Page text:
Some of this is documented – in passing, seemingly more as an example case than anything else – here. A page that’s just sort of lying in the Ubuntu Wiki. Again, I only found it through the giant forum thread. The associated Launchpad project is listed as ‘Approved’, since May 2007, but ‘Not started’. With no other information.

So, anyway. I picked my way through this bizarre minefield and then tried to get the fricking thing to work.

First I hacked up a patch for the kernel module myself to make it build, not really knowing what I was doing. But it seems to more or less work. When it loads, it gives me a native resolution framebuffer. Out of interest, trying to start X with the fbdev driver at this point gets started and shows the grey dithered “X is starting up now” screen, but then hangs the system with caps lock and scroll lock lights flashing. Interesting result, but not what I was really looking at anyway.

Later on, while trying in vain to find some combination that would work, I found that Olivier Blin of Mandriva has been poking at this stuff, as he has a cleaner patch to make it build against 2.6.27 in his personal scratch directory: here. So I tried building with that patch instead of my own hack. They seem to work about the same.

Then I poked about at the X driver. It expects to build against various headers from the version of drm in the kernel module source, not the system copies (or at least not the system copies on Fedora 10). It also expects a particular xf86mm.h, which I pulled out of the relevant Ubuntu libdrm-dev package – so already having to hack stuff up here. With that and a few other minor tweaks, I got it to build.

But…yeah, it doesn’t work. With the newer version of the X driver from Ubuntu, it fails with a “could not mmap framebuffer (invalid argument)” error, almost immediately on trying to start X. With the older version from Moblin git, it just freezes on X startup. The system’s still running – I can power it off clean with the power button, it shuts down properly – but X doesn’t start and I can’t see a console either. There’s just a text cursor frozen at the top left of the screen. The last lines in Xorg.0.log are:

(II) Primary Device is: PCI 00@00:02:0
(WW) Falling back to old probe method for psb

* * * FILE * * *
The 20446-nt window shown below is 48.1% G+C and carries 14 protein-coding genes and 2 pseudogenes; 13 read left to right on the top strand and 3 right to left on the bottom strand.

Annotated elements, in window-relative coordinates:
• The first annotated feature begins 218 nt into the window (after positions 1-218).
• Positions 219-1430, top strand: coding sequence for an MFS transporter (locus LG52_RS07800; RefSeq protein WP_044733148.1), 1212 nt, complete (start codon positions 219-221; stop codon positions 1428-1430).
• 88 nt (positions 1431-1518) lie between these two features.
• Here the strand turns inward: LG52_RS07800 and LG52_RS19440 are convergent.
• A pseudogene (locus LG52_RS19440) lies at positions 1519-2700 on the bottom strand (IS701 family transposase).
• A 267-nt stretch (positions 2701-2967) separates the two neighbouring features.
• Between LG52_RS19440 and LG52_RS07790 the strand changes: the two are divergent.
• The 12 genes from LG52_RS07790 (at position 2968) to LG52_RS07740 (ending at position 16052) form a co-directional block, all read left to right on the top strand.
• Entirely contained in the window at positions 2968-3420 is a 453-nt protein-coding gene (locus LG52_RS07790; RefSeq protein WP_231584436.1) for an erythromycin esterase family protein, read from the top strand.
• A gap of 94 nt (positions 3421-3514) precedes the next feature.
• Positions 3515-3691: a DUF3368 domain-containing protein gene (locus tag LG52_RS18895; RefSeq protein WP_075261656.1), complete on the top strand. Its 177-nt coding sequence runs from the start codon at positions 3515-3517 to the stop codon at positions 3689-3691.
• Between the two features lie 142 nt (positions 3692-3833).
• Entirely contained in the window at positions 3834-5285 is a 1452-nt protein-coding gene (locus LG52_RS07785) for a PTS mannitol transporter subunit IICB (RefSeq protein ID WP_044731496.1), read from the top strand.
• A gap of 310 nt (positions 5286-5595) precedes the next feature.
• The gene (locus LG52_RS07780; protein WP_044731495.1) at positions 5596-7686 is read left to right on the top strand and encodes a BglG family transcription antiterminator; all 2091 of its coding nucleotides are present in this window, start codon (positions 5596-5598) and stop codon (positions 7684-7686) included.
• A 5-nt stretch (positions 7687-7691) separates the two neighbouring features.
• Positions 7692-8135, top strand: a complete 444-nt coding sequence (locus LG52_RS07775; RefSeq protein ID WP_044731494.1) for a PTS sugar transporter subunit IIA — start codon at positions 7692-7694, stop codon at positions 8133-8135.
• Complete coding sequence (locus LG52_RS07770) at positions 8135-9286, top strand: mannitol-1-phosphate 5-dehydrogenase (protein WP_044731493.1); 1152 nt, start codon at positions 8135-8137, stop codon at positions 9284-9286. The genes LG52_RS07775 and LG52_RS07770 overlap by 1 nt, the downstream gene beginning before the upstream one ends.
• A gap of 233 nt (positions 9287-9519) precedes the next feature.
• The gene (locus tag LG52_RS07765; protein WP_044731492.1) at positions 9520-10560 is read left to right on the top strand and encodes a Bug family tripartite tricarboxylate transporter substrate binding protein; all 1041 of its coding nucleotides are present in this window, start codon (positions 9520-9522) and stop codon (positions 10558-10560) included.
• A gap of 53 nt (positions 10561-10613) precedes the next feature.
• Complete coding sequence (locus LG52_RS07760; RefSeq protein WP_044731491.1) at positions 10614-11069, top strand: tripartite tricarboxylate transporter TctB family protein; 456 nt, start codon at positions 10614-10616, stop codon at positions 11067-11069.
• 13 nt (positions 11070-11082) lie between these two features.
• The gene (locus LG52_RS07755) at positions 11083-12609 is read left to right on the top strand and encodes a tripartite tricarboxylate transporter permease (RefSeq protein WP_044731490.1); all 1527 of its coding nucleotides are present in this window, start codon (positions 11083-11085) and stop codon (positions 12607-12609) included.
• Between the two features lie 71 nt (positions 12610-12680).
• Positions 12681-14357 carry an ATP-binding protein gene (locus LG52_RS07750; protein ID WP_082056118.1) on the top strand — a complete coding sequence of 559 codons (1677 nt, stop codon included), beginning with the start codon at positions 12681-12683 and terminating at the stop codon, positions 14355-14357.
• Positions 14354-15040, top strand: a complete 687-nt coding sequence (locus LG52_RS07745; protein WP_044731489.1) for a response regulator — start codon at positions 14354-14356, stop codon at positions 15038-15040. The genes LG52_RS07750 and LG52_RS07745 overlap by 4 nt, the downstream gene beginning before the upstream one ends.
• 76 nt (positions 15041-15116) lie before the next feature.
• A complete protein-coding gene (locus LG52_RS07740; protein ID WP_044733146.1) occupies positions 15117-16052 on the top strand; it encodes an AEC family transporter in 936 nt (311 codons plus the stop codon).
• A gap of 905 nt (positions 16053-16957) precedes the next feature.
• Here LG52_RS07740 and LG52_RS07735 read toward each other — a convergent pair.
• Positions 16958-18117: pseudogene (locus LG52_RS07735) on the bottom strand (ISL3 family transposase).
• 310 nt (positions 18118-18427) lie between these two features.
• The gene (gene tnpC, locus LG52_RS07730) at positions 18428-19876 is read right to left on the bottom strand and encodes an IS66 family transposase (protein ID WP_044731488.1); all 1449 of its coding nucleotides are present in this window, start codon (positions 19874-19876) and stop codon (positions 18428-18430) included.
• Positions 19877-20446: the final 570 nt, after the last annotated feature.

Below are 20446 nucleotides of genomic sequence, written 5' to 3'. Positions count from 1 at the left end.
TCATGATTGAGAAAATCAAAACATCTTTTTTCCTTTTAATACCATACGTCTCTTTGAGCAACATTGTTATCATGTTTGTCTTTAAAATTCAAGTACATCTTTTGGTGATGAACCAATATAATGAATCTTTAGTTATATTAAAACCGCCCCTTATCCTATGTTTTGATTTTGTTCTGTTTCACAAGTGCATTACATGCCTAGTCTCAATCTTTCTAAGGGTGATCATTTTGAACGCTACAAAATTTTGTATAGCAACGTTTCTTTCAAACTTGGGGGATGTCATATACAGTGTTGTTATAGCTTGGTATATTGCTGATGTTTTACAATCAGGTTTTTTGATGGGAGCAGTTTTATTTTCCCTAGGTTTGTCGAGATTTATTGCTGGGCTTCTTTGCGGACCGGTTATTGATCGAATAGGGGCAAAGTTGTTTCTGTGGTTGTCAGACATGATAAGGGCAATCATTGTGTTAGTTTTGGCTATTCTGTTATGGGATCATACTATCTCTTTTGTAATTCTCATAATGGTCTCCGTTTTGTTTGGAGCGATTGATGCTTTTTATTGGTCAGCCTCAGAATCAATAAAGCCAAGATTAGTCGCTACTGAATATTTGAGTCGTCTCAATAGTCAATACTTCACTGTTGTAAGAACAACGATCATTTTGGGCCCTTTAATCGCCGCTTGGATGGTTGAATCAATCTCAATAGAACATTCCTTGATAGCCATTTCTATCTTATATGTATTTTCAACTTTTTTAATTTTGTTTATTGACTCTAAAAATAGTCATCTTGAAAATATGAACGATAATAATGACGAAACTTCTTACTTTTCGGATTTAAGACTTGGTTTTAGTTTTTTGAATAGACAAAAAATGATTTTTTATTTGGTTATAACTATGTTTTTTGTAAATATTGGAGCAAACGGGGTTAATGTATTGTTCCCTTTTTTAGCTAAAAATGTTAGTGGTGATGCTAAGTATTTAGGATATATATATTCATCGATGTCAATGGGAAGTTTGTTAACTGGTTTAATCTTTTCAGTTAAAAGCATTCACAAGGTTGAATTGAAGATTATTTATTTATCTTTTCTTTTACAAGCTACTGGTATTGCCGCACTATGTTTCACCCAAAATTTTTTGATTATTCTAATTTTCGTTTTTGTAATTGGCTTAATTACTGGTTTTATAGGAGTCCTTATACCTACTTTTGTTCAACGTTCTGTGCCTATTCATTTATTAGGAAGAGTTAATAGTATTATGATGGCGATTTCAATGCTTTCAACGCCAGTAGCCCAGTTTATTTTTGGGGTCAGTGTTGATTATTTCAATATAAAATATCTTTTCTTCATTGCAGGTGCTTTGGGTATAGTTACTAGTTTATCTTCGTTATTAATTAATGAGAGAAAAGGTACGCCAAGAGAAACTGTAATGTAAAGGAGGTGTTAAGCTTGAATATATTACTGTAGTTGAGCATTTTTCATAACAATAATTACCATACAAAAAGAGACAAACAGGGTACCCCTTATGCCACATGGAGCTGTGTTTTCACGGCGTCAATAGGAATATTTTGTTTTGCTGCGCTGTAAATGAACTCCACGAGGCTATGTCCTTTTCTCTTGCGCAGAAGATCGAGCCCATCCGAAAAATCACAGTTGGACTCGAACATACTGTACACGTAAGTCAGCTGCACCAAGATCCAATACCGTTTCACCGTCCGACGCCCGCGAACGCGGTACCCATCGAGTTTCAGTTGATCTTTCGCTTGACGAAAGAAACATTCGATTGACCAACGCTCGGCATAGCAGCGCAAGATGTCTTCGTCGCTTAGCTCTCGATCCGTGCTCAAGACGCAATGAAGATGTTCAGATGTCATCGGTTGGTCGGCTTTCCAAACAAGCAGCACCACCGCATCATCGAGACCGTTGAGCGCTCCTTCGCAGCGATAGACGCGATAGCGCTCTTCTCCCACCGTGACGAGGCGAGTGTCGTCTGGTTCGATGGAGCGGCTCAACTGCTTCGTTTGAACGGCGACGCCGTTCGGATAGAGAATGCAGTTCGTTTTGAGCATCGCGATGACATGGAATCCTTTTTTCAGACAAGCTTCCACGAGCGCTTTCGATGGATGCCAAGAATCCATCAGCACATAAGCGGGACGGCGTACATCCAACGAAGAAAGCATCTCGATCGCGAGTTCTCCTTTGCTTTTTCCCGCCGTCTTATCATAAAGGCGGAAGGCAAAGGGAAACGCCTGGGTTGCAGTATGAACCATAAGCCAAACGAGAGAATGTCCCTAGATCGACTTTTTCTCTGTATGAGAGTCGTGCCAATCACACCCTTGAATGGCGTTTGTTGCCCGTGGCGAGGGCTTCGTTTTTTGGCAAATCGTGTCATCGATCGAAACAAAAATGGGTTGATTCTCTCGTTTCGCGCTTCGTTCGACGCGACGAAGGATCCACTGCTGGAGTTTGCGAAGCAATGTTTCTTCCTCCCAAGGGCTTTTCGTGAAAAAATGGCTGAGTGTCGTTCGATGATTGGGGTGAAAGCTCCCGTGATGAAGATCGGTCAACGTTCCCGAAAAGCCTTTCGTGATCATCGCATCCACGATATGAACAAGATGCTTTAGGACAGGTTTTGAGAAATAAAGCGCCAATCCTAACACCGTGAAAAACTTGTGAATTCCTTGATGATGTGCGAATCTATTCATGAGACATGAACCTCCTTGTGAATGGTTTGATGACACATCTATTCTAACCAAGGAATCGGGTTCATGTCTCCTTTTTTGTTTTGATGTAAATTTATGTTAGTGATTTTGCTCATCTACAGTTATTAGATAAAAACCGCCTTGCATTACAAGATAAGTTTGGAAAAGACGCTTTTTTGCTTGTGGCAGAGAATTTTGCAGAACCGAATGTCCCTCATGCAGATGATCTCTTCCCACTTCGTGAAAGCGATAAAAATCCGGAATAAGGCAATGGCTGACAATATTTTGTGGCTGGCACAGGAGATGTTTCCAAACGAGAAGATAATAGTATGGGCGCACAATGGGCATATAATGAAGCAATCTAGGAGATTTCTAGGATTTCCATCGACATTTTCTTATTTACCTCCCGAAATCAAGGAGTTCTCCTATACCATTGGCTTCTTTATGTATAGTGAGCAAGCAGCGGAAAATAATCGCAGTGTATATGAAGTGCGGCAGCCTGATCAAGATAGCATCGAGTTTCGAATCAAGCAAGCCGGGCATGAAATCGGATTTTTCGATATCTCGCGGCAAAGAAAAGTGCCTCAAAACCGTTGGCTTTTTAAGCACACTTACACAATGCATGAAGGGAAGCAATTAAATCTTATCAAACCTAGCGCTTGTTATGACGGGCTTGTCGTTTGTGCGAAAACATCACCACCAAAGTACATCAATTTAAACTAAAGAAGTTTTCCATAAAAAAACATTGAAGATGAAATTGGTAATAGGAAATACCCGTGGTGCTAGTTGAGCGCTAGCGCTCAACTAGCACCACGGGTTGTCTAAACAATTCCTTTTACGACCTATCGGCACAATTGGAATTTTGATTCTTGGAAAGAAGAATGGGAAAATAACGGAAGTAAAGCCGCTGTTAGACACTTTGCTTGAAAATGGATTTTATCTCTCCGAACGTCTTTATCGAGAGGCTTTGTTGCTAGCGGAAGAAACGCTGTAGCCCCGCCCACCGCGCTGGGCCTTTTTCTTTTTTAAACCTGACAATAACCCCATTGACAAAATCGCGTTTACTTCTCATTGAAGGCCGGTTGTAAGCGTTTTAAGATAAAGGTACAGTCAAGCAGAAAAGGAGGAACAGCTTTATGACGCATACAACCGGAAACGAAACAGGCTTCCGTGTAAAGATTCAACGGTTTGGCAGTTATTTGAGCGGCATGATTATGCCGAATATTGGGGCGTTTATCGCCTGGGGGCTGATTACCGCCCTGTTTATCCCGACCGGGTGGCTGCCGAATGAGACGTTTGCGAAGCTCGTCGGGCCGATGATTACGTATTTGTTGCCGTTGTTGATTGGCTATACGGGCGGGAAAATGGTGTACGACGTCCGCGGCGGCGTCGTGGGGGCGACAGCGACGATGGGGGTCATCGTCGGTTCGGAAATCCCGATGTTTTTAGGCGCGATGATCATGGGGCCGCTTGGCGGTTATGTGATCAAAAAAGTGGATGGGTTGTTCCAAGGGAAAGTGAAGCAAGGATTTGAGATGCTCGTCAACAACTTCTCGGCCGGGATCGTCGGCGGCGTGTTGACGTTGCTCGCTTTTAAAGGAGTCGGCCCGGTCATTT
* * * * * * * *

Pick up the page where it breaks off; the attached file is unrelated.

(II) Debug: psbProbe

Okay, so after a whole day spent bashing around at this crap, I can very confidently and conclusively say, it’s utterly broken. By the looks of it, you can get it up and running, with a bit of futzing around, either by running Ubuntu Netbook Remix or running Ubuntu Hardy and forcing the Netbook Remix packages onto it – see the forum thread for details on that. But with any modern distro, it just doesn’t look like it’s going to work.

This is really silly, because the code is obviously 99% basically there and working. It just needs the people who actually know the code and the hardware to put it in the right places and not random obscure undocumented repositories, submit it upstream, and keep it up to date. But because, for whatever reason, the Intel, Tungsten, Dell and Ubuntu folks can’t get their fingers out of their asses and actually provide the code in a sensible, sane and open way, few people even know it exists, no-one’s seemingly working to keep it going with newer kernels, X.org and libdrm, and no-one has a freaking clue how to use it. And every Linux user with this chipset is getting screwed.

It’s not good enough, guys. Just get together, fix the freaking code, and get it in the kernel and X.org so distributions can make it just work and everyone will be happy. Thanks.

60 Responses

  1. Taljurf » Poulsbo updates … for those who don’t know

    […] , I’m always after any news about poulsbo drivers. First of all, many of us know why we are “screwed” , so (until lately) we had no choice except to use proprietary drivers which Adam Williamson made […]